Dell Technologies

By Debbie Gregory.

So you’ve decided to take the big plunge and launch your business. Congratulations!  But if you can’t afford to have the office of your dreams in the prime location that you want, here are some alternatives.

Your local coffee shop may not be the ideal place to start your business, but at some locations you don’t even have to be a customer to reap the benefits. If your team consists of you, this may be an ideal temporary, short term option.

Working from home is the next best option. But in order to be successful here, you should delegate a space that is yours for you to work on your business, be it a dedicated room, space in the basement, the garage, or even a large closet.

Co-working spaces and shared office spaces offer flexibility, as well as the opportunity to collaborate. Incubators are all the rage for start-ups these days, and can be beneficial on many levels. A shared office space where two or three start-ups can work side by side does not only help in cost cutting. The businesses can learn a lot from each other. There are several places that sublet their conference rooms, projectors, and other office amenities to small businesses at an hourly or daily basis. You can book a hall for a day and hold your weekly or monthly meeting with your team members or prospective clients. It is a win/win situation at a very reasonable bargain.

If you identify a space that you think would work for you but it’s too much for you to take up on your own, you can turn it into a co-working space. Try to identify spaces that have sat vacant for an amount of time. The owner may be more flexible with you in an attempt to get it rented. Be sure that you are in a financial position to cover the cost of vacancy rates before you sign a lease.


Boots to Business: VAMBOA

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boots_to_businessBoots to Business is an introduction to starting a business for veterans and transitioning military. The entrepreneurial education and training program is offered by the U.S. Small Business Administration (SBA) as part of the Department of Defense’s Transition Assistance Program (TAP).

Speaking at a recent “Boots to Business” boot camp, James Williams, the lead economic development specialist for the Richmond, Virginia District Office of the SBA, told the story about a group of his peers who sold sandwiches to pay for college tuition.

“We laughed at them,” he said. “Fast forward to today — they’re called Subway.”

“Boots to Business” is part of a push to better prepare troops for life after the military and improve TAP, the target of many a veteran’s distain for what has previously been considered to be a superficial approach to transition. Formerly aimed only at troops close to separation, the program was recently opened to all veterans and troops, regardless of how much time they have left in the service.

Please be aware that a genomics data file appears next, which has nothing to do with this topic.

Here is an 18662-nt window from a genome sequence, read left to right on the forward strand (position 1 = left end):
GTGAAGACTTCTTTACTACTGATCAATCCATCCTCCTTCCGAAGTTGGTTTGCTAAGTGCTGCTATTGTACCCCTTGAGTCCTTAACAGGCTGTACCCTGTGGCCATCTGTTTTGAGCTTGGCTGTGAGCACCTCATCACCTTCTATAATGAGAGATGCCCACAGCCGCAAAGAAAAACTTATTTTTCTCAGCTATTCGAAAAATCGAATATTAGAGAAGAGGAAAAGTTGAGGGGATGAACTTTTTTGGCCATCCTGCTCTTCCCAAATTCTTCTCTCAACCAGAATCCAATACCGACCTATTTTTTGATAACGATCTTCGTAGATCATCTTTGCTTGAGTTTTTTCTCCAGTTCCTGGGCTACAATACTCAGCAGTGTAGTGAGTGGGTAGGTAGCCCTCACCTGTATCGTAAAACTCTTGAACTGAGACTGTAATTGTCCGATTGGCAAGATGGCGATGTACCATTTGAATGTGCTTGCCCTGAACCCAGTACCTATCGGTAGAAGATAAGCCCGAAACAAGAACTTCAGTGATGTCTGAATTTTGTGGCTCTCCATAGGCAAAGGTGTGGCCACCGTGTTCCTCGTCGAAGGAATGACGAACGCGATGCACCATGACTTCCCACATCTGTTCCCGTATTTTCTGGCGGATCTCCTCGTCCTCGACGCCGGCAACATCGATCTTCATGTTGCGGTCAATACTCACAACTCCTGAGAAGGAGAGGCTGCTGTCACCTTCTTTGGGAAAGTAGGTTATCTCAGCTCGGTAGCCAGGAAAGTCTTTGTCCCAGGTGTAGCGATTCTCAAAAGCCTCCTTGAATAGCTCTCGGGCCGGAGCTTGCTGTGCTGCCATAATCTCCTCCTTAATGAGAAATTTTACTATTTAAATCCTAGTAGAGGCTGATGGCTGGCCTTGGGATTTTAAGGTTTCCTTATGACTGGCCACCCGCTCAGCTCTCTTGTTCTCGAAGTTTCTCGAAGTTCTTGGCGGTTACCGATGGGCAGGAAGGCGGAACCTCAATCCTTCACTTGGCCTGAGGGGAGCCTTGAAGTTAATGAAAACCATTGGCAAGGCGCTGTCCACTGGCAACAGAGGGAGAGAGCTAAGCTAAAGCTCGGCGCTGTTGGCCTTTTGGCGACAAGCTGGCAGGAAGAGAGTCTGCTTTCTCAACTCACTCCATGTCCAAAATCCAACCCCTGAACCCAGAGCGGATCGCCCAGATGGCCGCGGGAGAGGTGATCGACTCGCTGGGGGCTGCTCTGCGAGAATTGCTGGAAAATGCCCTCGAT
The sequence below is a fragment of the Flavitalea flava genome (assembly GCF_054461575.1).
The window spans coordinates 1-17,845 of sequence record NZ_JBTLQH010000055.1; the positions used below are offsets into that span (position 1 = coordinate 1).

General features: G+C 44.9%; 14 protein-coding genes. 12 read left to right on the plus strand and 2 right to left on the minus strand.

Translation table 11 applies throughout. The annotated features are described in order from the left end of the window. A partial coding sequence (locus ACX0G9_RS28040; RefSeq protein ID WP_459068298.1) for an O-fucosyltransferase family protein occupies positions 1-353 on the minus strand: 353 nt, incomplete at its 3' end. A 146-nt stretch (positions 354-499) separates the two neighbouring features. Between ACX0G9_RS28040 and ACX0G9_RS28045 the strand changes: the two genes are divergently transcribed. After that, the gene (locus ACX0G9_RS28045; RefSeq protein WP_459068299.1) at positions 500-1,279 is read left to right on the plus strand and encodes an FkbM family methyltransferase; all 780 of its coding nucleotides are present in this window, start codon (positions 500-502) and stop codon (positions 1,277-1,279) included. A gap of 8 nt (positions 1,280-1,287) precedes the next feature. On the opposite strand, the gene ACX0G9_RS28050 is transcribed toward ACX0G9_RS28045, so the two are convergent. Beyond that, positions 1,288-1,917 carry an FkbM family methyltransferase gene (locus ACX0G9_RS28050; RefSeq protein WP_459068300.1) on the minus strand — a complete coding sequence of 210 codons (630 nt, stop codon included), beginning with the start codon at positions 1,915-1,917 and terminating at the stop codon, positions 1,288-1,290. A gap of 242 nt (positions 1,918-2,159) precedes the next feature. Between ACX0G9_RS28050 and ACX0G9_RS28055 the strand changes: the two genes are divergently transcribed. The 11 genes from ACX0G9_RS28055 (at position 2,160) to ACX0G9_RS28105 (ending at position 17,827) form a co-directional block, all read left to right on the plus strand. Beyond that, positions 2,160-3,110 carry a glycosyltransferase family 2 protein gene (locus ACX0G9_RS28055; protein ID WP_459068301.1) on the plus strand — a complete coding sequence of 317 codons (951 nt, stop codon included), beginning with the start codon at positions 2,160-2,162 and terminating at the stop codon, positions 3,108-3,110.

Williams said that “Boots to Business” serves as a reality check about the very difficult road ahead for anyone starting a business. He added that the structure and discipline troops learn while in the armed forces serves them well in business, but that there’s often an adjustment to leaving the military bubble, with its free health care, readily available services and housing stipends.

“One of the big hurdles is becoming acclimated to civilian life again,” he said. “They have been in a protected kind of life, separated from the general population — some of them have separation anxiety.”

“What we’re really looking to do is give them a vehicle by which they can think about, ‘What is the feasibility of my dream?’ ” he added. “In the end, if you decide, ‘This isn’t for me,’ that’s still a success.”

The Veteran and Military Business Owners Association (VAMBOA) is a non-profit business trade association that promotes and assists Veteran Business Owners, Service Disabled Veteran Owned Businesses (SDVOB) and Military Business Owners. Small businesses are the backbone of our economy and responsible for job generation. That is why VAMBOA provides its members with Business CoachingContracting Opportunities, a Blog that provides information, Networking contacts and other resources. Membership is FREE to Veterans. Join Now!

Boots to Business: VAMBOA: By Debbie Gregory

VAMBOA: California Business Portal

Those who own a small business — or want to start one — now have a one-stop source of information about the how-tos.

California’s Governor’s Office of Business and Economic Development this month set up a website dedicated to answering basic questions about starting, running or relocating a business.

Users also can use the portal to obtain licenses and permits, as well as to learn about state and local regulations and find links to additional information on government incentives.

The site is at and is accessible on both iOS and Android cell phones and other devices.

Reach Rowena Coetsee at 925-779-7141. Follow her at